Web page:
Irina Echarry

HAVANA TIMES — The Cuban government continues to support smoking in many ways; tobacco companies try to increase their sales and people keep choosing to smoke as a lifestyle choice, and they’re taking up the habit when they’re younger and younger.

An article published on the Infomed website lists the health risks associated with smoking:

  • Cancer, in its many forms such as lung, mouth, throat (pharynx and larynx), oesophageal, stomach, pancreas, cervical, kidney and bladder cancer.
  • Respiratory disease such as chronic bronchitis and emphysema.
  • Heart disease such as coronary heart disease and heart attacks.
  • Cerebrovascular disease, such as brain aneurysms, circulatory problems and high blood pressure.

According to the 2015 Annual Health Report, these are also the most frequent and deadliest diseases in Cuba: heart disease, respiratory disease, high blood pressure and cancer. You don’t have to be a genius to understand that smoking is slowly killing us.

However, nothing changes.

“How can you smoke when our own father died of lung cancer? Aren’t you scared?” I asked my brother.  To my surprise, he took his time to answer: “Yes, when I think about it I am scared, but I’m so irresponsible.”

My brother smokes nearly 30 cigarettes a day, in spite of his fear and his family being dead against it.

A lot of people consider smoking an act of freedom, a personal decision that other people have to respect. It’s interesting to see that this same argument can be used to both justify it and to combat it. However, bearing in mind I’m one of the ones who want to eradicate smoking off of the face of the earth, I’m going to focus on the argument against.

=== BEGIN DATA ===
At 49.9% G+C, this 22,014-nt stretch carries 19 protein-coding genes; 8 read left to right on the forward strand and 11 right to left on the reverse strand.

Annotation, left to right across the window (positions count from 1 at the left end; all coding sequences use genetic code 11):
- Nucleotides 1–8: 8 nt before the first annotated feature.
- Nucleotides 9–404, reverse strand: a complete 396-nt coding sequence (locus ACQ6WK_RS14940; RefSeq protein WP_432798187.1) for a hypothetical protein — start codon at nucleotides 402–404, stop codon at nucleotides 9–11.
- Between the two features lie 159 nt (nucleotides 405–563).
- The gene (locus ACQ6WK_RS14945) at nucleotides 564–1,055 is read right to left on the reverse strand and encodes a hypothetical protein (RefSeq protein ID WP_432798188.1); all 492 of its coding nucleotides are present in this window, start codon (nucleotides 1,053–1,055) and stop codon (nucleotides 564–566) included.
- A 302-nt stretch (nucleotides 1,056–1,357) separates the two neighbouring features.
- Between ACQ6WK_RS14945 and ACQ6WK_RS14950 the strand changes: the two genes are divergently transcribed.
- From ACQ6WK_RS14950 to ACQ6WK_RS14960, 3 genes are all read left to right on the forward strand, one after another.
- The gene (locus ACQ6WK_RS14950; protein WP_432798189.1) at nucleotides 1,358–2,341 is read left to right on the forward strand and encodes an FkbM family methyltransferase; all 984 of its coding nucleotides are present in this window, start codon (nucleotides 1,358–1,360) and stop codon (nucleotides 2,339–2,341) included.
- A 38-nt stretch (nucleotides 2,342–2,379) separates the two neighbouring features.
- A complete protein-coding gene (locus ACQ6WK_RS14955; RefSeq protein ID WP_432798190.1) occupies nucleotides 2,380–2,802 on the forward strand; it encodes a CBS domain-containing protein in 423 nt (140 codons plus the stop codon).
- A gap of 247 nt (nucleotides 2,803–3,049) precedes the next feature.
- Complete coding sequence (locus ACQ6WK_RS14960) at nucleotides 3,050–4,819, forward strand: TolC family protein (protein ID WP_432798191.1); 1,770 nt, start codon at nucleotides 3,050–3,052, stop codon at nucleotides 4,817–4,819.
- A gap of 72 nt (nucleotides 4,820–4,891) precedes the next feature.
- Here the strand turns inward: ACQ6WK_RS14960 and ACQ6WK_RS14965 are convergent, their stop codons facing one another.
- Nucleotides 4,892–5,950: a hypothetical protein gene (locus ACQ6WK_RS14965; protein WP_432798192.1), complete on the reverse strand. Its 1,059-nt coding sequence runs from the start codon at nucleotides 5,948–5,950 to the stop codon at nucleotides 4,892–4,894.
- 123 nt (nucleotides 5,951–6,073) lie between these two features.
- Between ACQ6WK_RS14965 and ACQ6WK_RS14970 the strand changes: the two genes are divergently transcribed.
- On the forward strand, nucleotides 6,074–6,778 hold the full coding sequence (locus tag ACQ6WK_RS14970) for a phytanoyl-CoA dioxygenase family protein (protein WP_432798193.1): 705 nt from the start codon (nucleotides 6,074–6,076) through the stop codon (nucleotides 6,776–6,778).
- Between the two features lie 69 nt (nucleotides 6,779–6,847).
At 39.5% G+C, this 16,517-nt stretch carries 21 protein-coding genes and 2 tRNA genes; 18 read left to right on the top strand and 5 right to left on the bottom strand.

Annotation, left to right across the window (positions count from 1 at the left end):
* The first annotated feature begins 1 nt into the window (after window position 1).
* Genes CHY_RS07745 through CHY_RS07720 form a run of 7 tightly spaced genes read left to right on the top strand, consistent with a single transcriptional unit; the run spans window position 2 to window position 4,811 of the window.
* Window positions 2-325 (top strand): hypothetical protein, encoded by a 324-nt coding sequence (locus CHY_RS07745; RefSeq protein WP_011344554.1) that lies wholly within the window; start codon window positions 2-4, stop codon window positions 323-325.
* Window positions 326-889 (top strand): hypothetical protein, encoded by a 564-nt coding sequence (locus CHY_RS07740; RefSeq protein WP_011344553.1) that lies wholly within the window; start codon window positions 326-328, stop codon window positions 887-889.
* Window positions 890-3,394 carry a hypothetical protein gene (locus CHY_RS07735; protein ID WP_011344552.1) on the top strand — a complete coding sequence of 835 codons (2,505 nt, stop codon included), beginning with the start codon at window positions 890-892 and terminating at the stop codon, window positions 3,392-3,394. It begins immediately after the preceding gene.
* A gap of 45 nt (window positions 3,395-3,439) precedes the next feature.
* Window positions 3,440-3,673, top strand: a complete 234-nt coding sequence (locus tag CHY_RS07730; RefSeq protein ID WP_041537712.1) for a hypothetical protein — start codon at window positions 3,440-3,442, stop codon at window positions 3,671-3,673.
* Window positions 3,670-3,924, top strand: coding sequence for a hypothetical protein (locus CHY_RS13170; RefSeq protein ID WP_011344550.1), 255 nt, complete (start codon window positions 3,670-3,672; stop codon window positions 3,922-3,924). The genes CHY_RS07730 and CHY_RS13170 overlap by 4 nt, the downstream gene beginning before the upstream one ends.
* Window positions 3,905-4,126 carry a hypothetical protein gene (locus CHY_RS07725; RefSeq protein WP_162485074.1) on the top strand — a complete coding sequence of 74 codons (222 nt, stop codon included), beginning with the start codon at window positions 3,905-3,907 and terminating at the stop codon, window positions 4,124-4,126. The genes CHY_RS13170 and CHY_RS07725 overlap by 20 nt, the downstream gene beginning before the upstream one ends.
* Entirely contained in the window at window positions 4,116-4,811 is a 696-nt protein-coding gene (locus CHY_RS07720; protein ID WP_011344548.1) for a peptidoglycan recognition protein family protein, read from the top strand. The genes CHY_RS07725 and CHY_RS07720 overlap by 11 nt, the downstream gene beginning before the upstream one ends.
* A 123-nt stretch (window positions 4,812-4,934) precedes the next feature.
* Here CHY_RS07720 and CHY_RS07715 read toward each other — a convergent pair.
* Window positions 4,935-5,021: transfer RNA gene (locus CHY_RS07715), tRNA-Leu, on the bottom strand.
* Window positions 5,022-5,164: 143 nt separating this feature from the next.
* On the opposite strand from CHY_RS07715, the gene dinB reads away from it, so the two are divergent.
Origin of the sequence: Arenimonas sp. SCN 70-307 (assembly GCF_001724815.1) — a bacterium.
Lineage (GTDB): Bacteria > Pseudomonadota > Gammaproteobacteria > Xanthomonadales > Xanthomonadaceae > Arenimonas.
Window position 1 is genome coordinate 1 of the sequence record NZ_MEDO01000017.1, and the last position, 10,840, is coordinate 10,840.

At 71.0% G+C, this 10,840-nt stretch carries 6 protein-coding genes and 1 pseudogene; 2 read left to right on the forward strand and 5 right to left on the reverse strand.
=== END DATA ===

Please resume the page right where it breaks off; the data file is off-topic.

Of course, choosing what you do in life is freedom, choosing what you most like or what best suits you. However, every personal decision comes with great responsibility. That’s why, it pained me to say to my brother that he’s not only being irresponsible with himself but with the lives of all those who surround him. Smoking isn’t a private act that doesn’t have consequences on other people; on the contrary.

According to the WHO, “smoking kills approximately 6 million people a year: 5 million are smokers and over 600,000 people are passive smokers who’ve been exposed to secondhand smoke.”

Therefore, you’re free to smoke if you don’t care about filling your lungs with tar and that it causes you respiratory diseases, or that this evil habit gives you some kind of cancer. But, you could be more aware of the fact that smoke from your cigarette affects everyone around you too. The “innocent” act of lighting up has its consequences: smoke from a cigarette contains over 4000 different components, many of which are considered toxic, carcinogens or potential carcinogens.

The tobacco industry needs a lot of paper to roll up each and every cigarette found in their packets. The paper and cellulose acetate they use in filters aren’t biodegradable, and therefore, take years to disappear and add to the amount of solid waste we have on the planet. Furthermore, just one cigarette butt is enough to contaminate up to 50 liters of water; fish, birds and any other animals that come into contact with this water can die.

Smoking produces pollution, which in turn contributes to climate change, and can cause forest fires (out of negligence). No-smoking regulations put into effect in enclosed areas don’t always fix the problem, as gas emissions and toxic air pollutants escape into the atmosphere beyond where the cigarette was originally lit up.